Courage, or fortitude, is one of that very special group of four virtues known as the cardinal virtues, the other three being prudence, justice, and temperance. They are called “cardinal” because of the foundational status they have with respect to all the other virtues. All the other virtues directly depend on them, and indeed are but more specialized exemplifications of one or another of them. The particular role played by the virtue of courage in the moral life, a very important one to be sure, is to enable us successfully to cope with the emotion of fear.
That fear can be a very powerful emotion goes without saying. So long as it is kept under the control of reason, it offers no problems; in fact, if properly controlled, it can actually be of positive benefit to us. Fear guided by reason is a fear that is directed toward something which is fully deserving of being feared. It is only when fear gains the ascendency in our lives, when fear itself, rather than reason, becomes the controlling factor, that we find ourselves in a very problematic state of affairs.
|Stoning of St. Stephen|
One of the direct and most troublesome effects of a fear which is in charge of our lives is that it inhibits, or even cancels completely, right action. Because of fear, we either hesitate to do, do half-heartedly, or simply fail to do, what it is our duty to do. We effectively abdicate our responsibility as moral agents. We succumb to moral cowardice. Now, none of us likes to be thought of as cowardly, and least of all do we want to think of ourselves as such, so what happens when fear becomes the controlling factor in our lives is that we become masters of rationalization. We manage to convince ourselves that what is clearly our duty is not really all that important; we anesthetize our sense of responsibility toward the tasks which go hand in hand with our state of life. Then the psychological games we play with ourselves become yet more complicated, for in order not to admit to ourselves how we are trafficking in rationalization, we distract ourselves, and attempt to distract others as well, by engaging in all sorts of busy-work which is in fact inconsequential, for it is activity which only serves as an escapist substitute for the activity we should be engaging in.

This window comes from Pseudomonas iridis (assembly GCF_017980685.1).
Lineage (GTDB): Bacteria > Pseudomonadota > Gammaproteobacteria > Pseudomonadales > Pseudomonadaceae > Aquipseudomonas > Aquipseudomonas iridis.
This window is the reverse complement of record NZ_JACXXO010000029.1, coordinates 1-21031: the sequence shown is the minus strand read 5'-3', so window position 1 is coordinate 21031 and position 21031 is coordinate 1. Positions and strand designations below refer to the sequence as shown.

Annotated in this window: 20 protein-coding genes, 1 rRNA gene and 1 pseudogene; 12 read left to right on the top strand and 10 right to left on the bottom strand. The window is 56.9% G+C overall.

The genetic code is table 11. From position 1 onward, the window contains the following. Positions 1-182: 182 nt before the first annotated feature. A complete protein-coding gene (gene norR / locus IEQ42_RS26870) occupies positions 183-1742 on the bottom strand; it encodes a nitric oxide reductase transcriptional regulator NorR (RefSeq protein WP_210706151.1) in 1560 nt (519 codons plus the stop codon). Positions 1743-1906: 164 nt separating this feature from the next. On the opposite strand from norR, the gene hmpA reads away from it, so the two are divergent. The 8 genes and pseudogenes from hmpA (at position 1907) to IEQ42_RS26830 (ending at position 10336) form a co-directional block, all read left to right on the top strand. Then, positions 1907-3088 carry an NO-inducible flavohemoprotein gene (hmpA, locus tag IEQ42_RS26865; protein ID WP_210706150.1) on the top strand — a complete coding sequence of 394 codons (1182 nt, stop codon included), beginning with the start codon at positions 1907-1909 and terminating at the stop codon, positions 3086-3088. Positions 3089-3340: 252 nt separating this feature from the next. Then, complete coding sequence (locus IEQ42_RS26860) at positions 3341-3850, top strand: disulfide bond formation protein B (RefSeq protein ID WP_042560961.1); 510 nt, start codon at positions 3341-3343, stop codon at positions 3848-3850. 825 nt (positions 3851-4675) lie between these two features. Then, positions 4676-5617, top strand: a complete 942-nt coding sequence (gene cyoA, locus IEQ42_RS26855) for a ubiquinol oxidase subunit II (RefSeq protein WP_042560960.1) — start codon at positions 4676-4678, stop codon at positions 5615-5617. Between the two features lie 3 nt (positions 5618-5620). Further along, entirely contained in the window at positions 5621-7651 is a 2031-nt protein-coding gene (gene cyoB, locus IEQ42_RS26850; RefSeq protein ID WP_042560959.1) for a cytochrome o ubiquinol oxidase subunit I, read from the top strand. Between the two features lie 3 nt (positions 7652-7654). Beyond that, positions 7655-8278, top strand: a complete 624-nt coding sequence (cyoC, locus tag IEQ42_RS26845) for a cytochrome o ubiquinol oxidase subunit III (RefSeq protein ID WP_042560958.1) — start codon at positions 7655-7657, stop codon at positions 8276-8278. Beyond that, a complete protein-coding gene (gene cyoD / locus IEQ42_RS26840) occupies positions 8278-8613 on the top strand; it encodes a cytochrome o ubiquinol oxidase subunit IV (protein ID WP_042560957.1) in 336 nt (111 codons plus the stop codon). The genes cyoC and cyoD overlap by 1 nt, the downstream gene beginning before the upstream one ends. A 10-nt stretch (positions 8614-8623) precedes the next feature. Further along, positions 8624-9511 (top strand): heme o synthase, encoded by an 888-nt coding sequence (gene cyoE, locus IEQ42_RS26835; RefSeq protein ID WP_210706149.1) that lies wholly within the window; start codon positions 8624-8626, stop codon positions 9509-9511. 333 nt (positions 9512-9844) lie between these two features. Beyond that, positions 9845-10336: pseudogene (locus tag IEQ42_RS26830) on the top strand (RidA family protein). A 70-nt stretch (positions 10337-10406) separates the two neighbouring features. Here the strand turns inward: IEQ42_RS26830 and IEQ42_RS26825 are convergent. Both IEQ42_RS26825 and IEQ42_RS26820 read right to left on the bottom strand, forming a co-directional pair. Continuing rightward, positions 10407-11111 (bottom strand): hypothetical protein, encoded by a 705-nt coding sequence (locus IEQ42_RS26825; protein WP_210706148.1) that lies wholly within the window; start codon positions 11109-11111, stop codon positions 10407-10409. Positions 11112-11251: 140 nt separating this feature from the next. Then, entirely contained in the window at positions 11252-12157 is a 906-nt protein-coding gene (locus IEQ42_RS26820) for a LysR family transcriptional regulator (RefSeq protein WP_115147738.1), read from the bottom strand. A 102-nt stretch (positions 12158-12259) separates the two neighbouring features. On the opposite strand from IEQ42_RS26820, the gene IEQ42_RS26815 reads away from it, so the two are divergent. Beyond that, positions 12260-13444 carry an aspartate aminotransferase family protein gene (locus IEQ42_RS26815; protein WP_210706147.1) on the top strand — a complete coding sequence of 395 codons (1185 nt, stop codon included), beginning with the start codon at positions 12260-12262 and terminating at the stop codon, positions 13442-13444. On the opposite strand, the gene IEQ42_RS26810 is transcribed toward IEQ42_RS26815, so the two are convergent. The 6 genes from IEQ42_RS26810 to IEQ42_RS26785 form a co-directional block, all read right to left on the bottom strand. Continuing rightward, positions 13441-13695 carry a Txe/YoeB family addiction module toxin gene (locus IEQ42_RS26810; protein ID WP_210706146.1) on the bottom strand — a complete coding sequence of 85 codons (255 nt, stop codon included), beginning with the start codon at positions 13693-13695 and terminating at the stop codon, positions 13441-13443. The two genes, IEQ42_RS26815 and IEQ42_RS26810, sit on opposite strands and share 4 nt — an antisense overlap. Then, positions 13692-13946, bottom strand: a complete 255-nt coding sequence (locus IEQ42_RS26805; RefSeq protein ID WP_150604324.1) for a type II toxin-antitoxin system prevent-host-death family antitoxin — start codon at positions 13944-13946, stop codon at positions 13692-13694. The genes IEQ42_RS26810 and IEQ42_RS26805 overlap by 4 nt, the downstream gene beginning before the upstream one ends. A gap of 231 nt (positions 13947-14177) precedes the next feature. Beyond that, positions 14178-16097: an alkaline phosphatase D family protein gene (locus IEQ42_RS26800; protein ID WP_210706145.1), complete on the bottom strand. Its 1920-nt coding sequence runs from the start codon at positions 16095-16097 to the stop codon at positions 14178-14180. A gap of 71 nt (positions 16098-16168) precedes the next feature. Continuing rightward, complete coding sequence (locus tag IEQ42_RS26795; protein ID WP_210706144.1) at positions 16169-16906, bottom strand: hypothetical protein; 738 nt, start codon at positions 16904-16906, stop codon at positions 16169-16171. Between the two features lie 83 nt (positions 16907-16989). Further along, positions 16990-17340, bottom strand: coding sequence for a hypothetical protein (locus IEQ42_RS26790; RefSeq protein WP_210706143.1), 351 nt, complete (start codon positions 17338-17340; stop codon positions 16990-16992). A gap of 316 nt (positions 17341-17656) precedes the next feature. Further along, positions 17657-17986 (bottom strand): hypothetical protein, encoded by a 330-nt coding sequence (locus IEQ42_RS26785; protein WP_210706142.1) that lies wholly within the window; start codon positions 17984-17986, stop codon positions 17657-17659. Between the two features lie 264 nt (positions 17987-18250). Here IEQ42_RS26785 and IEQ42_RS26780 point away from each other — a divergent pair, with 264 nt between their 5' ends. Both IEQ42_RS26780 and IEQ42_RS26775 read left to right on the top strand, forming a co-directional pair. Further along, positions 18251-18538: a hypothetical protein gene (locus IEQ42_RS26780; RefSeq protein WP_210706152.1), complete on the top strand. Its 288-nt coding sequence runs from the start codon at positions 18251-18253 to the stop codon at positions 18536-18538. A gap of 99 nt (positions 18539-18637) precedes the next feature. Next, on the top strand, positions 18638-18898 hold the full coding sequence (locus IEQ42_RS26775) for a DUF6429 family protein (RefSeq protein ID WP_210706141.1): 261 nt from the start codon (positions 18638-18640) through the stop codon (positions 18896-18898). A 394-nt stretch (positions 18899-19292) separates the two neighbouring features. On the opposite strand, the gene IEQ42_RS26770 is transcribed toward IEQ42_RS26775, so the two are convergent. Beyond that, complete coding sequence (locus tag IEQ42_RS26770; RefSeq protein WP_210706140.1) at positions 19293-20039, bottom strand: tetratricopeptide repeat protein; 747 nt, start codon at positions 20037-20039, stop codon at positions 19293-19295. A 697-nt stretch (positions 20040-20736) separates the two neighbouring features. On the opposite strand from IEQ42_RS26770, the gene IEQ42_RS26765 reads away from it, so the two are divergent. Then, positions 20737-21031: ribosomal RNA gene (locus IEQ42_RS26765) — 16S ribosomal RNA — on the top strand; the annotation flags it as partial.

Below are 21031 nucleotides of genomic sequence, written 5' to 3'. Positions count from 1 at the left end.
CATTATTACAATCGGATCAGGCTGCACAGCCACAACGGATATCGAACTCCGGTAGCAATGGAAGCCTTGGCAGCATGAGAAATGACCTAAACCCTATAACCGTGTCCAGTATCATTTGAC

|At the Fountain|
Sad to say, there has been a noticeable lack of courage in the Church over recent decades, at all levels. What each of us needs to remind himself, getting down to the basics, is that there is a necessary connection between faith and courage. Someone who does not think it takes courage to be a Christian simply does not understand Christianity, is a complete stranger to the mystery of the cross. I am not speaking here of that heroic brand of courage which may culminate in physical martyrdom, but rather the rather plain, undramatic, day to day courage which is essential to living the Christian life as it ought to be lived. Beyond that elementary kind of courage, which must be part and parcel of the life of every serious Christian, there is a more demanding kind of courage required of the leaders in the Church, those whose special task, besides living the faith in an exemplary way (that would be part of their responsibility as leaders), is to teach, to defend, and actively spread the faith. It is especially this kind of courage which has been markedly lacking in recent times. Why is this so? There are, it seems to me, two basic reasons.
|Anxiety of St. Joseph|
The first reason comes down to a matter of human respect. Human respect might be described as an exaggerated, and therefore debilitating, regard for the opinions of others. We all like to be liked, and that is not a crime in itself. But if our desire to be liked, to be pleasing to and approved by our peers or by the powers-that-be in our society, takes precedence over the solemn duty we have to teach the faith clearly and without compromise, to speak out boldly and fearlessly in defense of the faith, then we are in a very bad way. We must be courageous. We must cease to be mealy-mouthed accommodationists, foolishly believing that there can be any benefits whatever in compromising the faith in order to be smiled upon by the world. We must wake up to the fact that we live in a society whose general tenor is no longer Christian, far from it; it is a society which, at least in some of its components, is actively and even militantly anti-Christian. He who thinks he can drive a bargain with the Devil will sooner or later be gobbled up by the Devil.
In identifying the second reason for the lack of courage which we find in the Church today I would begin simply by recalling a common phrase, “the courage of one’s convictions.” To have the courage of one’s convictions is to stand up for and staunchly defend what one believes in. It is an altogether admirable trait, and I think we even tend to admire people, albeit not without some ambivalence at times, who go to bat for their opinions even though those opinions, taken in themselves, may not be all that admirable. But if the object of our convictions is the Christian faith, then it should be all the more clear how important it is for us courageously to put our lives on the line for the sake of those convictions. For here it is not merely a matter of “our opinion,” but God’s own truth. What would be, from a psychological point of view, a rather obvious explanation for why many Christians today do not have the courage of their convictions? Would it not be that their convictions are not really convictions, or at least not very strong ones? It seems so. In short, then, the reason why many of us today lack the courage to fully live out our faith can be accounted for, in the final analysis, by the weakness of our faith. People do not rush to the ramparts for things they believe only tepidly, much less for things they do not believe at all.
D. Q. McInerny, Ph.D.
Professor of Philosophy
Our Lady of Guadalupe Seminary